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I think they listened to Still Got the Blues, but that's incredible.

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It is.

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I was so disappointed when I got home at first, but now I'm a happy guy.

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Happy guy.

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Oh, good for you.

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Yeah.

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I'm going to show you I talked about also how they press vinyl in the last episode, and I mentioned something called a puck, which is the one which is the lump of vinyl that you put in the pressing machine.

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Well, I've actually got a puck here.

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It's also called a biscuit.

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Some people call it a biscuit, a pump or a biscuit.

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It's the same thing.

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Lakefield for American Friends.

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I cannot.

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I don't know what that would be.

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An ounces.

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Sorry.

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But if you say a vinyl album today, most of them are 180 grams.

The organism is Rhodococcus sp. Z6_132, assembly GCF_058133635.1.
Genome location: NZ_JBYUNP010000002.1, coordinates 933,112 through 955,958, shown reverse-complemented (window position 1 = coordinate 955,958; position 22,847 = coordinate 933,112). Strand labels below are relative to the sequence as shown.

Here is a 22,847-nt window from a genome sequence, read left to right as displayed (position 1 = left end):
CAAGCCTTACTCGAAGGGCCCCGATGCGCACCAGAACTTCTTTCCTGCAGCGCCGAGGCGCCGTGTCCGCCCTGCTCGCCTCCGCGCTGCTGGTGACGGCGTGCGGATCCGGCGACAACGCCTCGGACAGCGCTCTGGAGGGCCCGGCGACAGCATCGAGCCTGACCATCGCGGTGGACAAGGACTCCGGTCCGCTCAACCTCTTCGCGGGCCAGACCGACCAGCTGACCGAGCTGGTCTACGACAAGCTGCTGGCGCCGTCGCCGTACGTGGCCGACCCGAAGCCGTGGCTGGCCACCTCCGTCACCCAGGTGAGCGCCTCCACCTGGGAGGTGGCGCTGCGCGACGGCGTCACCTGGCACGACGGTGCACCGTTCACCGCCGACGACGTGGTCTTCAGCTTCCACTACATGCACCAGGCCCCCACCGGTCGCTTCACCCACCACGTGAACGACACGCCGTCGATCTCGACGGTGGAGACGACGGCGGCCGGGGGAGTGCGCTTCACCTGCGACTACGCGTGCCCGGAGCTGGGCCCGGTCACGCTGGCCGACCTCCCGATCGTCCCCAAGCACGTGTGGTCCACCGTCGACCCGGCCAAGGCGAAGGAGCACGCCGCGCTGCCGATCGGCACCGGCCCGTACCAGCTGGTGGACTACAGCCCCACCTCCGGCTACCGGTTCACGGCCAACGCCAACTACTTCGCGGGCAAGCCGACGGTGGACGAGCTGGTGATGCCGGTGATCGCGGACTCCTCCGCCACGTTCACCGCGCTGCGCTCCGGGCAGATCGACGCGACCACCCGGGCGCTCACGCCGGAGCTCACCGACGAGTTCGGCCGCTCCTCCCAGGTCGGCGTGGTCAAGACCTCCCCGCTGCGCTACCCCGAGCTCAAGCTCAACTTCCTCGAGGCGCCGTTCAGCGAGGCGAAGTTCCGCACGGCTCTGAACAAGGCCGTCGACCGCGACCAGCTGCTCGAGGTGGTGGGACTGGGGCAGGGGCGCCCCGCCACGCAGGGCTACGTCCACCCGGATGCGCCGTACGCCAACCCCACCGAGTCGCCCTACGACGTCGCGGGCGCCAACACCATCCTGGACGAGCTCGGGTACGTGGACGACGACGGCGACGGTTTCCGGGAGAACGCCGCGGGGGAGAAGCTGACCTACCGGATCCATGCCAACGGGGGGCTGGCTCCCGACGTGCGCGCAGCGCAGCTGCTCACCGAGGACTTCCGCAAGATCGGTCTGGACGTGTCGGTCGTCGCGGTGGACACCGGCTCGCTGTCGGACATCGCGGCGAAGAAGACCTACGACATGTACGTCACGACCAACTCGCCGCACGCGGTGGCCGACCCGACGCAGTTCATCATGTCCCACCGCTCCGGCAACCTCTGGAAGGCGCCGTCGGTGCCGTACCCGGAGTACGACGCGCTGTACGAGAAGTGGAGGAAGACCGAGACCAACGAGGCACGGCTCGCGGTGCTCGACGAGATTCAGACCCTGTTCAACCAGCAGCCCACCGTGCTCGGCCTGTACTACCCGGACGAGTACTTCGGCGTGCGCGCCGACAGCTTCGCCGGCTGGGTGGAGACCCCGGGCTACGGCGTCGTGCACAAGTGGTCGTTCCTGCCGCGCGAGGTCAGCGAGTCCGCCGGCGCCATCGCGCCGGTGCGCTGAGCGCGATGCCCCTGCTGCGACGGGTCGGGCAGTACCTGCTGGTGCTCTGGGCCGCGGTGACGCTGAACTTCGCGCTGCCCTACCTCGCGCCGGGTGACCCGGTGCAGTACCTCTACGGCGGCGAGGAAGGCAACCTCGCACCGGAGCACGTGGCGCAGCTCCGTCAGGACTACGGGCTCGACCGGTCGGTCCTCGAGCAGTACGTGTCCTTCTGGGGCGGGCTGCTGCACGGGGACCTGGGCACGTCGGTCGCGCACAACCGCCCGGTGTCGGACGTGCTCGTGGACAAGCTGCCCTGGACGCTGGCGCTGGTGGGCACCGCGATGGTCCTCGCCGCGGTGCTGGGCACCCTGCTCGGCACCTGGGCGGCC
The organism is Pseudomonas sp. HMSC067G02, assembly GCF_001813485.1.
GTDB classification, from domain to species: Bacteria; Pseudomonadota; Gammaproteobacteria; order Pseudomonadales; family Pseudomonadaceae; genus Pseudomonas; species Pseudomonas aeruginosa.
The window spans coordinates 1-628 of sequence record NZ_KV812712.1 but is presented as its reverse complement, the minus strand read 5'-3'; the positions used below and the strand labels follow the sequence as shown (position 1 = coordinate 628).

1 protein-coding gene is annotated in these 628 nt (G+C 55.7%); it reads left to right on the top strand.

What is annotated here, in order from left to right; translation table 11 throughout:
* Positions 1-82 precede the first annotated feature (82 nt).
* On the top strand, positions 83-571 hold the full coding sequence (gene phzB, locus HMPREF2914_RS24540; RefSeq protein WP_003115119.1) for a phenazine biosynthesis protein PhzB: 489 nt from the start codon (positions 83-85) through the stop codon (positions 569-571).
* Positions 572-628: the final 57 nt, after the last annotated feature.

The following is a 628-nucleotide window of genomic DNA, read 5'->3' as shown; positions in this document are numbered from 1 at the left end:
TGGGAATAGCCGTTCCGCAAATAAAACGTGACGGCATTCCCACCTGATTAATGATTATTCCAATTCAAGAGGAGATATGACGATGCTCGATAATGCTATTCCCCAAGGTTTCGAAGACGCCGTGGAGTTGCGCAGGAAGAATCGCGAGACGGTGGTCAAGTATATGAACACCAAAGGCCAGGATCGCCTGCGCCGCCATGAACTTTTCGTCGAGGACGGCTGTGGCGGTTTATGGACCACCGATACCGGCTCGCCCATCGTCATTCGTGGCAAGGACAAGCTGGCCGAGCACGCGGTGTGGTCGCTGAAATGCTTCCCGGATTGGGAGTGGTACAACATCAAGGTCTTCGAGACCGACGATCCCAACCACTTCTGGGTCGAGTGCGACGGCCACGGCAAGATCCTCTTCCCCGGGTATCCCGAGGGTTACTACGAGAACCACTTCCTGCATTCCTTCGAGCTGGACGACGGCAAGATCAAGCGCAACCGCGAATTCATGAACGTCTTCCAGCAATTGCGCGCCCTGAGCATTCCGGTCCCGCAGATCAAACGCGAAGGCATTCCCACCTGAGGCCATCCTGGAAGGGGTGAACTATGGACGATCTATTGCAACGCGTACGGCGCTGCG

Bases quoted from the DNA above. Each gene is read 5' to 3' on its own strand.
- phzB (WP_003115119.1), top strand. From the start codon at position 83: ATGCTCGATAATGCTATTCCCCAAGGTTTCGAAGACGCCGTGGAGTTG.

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Well, this is eight point 11oz.

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Come again? There you go.

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Eight point 11oz.

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Eight point 11oz of vinyl.

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Now, you don't see never underestimate Google, you never see vinyl records with a hype sticker that says eight.

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What was it again? Eight point eleven.

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Eight point 11oz.

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You always see 180 grams, right? Yes.

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Okay.

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But never mind.

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This is a park used for a standard record today.

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Okay.

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So this is what they look like.

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And I also mentioned about how they do how they make splatter vinyls.

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Well, this is a bag of vinyl pellets, very small, like small gravel.

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Gravel.

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What they do is when this is hot, when these are melted into a puck, it's still hot and sticky.

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And they will just put it in a box with other pellets and go like this and the pellets will stick.